Republicans miss the bus…again
Let’s play the analogy game. This will require an active imagination, but let’s pretend that the Obama Administration is a charter bus. All of the president’s policies, cabinet officers and Executive Branch employees are stuffed inside. His bus is roaring down the proverbial road, the ultimate destination is the end of his term, his legacy, if you will.
Along the way, the bus has to steer though obstacles, traffic jams and roadblocks. Many of those are the president’s own fault, the result of poor choices, confused priorities and muddled implementation. Some come from the press, although given the fealty most of the major media outlets demonstrate to this administration, far fewer press-driven obstacles face this bus than any of the last six presidential buses.
Most of the problems the Obama bus encounters are traps laid by Republicans, some from future presidential hopefuls; but most come from the GOP majority in Congress. Some of those carefully-laid Republican traps have not produced the desired result, and several have actually helped speed the Obama bus on its way.
Government shutdowns, laughably inarticulate candidates in races that really mattered around the country, and political in-fighting that did more damage to the Republican brand than any policy the president rolled out are classic examples of missing the bus.
It happened again.
This time, 47 U.S. senators, led by Tom Cotton of Arkansas, all signed a letter to Iranian government leaders reminding them that any deal to end U.S. sanctions in exchange for controls on Iran’s nuclear development program would not be binding if not ratified by the U.S. Senate.
The letter was in direct response to the speech given to a Joint Session of Congress by Israeli Prime Minister Benjamin Netanyahu, itself a matter of considerable consternation by President Obama. The decision to invite a sitting world leader to speak to Congress would typically come through the White House, or at least with its advance blessing.
This one did not.
As a result of Mr. Netanyahu’s imploring Congress to reject the current negotiations and seek a “better deal,” Senator Cotton and his colleagues felt it important to teach the Iranian ruling regime a lesson in U.S. constitutional decision-making. No treaty or international two-party contract can be binding on the U.S. without the confirmation of the Senate.
As if the Iranians care at all about how we make deals, let alone deals on developing nuclear weapons capability. Some suggest tough U.S. sanctions brought the government of Iran to the bargaining table in the first place. Sounds fine until the United Nation’s nuclear watchdog, the International Atomic Energy Agency, recently announced that it could not verify any past claims regarding uranium enrichment made by Tehran.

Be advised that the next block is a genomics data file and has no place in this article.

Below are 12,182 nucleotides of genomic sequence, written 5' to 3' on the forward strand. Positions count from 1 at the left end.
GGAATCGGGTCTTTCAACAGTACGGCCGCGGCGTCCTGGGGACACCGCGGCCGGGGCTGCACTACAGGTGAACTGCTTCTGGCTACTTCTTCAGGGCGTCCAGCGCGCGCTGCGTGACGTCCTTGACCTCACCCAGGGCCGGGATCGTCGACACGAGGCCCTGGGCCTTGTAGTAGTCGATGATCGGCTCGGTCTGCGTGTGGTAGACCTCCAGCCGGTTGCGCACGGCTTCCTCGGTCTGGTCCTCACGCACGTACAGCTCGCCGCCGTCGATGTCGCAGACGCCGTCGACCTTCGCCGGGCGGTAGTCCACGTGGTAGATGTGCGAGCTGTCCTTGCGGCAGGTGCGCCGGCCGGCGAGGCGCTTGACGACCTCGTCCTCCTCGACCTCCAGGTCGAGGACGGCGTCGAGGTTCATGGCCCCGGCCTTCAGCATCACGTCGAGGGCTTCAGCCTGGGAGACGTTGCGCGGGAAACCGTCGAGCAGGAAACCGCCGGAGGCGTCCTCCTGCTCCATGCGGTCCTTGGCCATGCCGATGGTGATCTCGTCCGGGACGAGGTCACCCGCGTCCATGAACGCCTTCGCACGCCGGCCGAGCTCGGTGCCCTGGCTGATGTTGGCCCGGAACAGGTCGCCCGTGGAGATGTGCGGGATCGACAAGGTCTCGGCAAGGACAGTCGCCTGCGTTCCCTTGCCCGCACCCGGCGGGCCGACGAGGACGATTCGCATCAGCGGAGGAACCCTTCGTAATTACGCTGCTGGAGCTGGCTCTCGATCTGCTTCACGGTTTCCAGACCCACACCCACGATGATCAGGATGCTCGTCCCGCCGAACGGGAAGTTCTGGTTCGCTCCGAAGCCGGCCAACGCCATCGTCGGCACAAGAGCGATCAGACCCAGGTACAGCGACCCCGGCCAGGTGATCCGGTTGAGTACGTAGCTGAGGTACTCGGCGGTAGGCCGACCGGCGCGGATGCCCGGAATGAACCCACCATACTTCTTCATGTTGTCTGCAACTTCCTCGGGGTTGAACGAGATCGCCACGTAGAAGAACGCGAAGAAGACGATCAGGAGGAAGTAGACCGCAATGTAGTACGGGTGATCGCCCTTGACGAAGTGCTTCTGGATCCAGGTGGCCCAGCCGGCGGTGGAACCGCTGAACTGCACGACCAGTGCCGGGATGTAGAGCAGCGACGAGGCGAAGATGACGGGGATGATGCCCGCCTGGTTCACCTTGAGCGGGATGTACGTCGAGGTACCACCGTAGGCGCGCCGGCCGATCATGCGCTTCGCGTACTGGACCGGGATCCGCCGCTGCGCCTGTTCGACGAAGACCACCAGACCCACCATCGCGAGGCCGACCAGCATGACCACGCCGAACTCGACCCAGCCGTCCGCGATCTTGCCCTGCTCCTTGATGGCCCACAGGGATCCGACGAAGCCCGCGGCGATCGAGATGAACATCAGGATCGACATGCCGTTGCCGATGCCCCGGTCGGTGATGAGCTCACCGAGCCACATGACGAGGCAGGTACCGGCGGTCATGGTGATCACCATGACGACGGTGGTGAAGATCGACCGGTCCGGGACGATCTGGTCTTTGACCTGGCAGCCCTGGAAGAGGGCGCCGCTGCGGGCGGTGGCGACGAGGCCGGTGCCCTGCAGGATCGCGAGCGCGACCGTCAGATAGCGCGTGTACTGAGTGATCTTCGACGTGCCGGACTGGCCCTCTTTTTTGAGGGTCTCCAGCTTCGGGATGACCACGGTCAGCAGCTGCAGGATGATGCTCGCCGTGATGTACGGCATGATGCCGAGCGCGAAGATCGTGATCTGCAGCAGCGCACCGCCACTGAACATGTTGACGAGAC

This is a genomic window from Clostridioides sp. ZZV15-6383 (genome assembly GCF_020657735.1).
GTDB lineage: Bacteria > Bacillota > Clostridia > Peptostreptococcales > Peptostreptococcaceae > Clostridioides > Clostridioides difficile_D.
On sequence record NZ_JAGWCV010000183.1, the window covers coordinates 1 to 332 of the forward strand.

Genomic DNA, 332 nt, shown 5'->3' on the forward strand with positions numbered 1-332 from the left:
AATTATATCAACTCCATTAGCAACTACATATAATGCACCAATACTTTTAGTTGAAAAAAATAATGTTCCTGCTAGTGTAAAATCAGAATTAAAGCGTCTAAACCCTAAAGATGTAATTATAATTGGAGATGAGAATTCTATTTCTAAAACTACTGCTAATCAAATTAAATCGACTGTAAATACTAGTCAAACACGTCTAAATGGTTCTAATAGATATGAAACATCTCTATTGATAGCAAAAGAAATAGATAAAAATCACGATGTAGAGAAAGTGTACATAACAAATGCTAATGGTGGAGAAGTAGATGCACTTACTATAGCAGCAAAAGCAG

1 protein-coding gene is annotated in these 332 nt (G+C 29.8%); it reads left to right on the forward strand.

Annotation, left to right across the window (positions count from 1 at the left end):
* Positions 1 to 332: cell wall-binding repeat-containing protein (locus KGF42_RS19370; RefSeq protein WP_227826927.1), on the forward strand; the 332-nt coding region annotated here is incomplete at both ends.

Iran’s ruling religious leaders has stated on multiple occasions that their top geo-political initiative is the development of nuclear weapons capability. That’s followed closely by their second highest geo-political priority, the elimination of the State of Israel. You see, priority number one provides the means to achieve the second priority.
So far, the Obama Administration’s goal has been to negotiate an agreement that defines and limits the “breakout” period, the time it would take for Iran to go from enriched uranium (which they already could conceivably produce) to weaponized material, the stuff you’d stick in a missile warhead or projectile. The administration’s logic is simple: define the breakout being long enough that if they make that kind of progress, other nations could take military action against them before they could launch a first-strike weapon.
By interjecting themselves into this muddled mess, Senate Republicans made two tactical mistakes.
First, if President Barack Obama is unable to strike a deal (which has always been a real possibility), then he’ll blame the Cotton letter. If that happens, and Iran is able enrich and weaponize fissile nuclear material, a political argument could be that by screwing up the breakout negotiations, Republicans led to Iran’s joining the nuclear club. No one thinks that’s a good idea.
Second, Iranian hardliners might be compelled to fly in the face of the letter, since it takes Israel’s side in this debate. The Iranians like nothing better than kicking Israeli shins, especially Prime Minister Netanyahu’s. If the deal comes to pass, and Israelis vote out Netanyahu’s hardline government, President Obama looks more presidential than he did before.
The Cotton letter presupposes that President Obama had an interest in having the Senate ratify his agreement. It’s doubtful he ever did.
This was never about finding common ground; this was all about that ultimate Obama bus destination called legacy.
Hopefully, the Republicans won’t be run over by the bus on its way.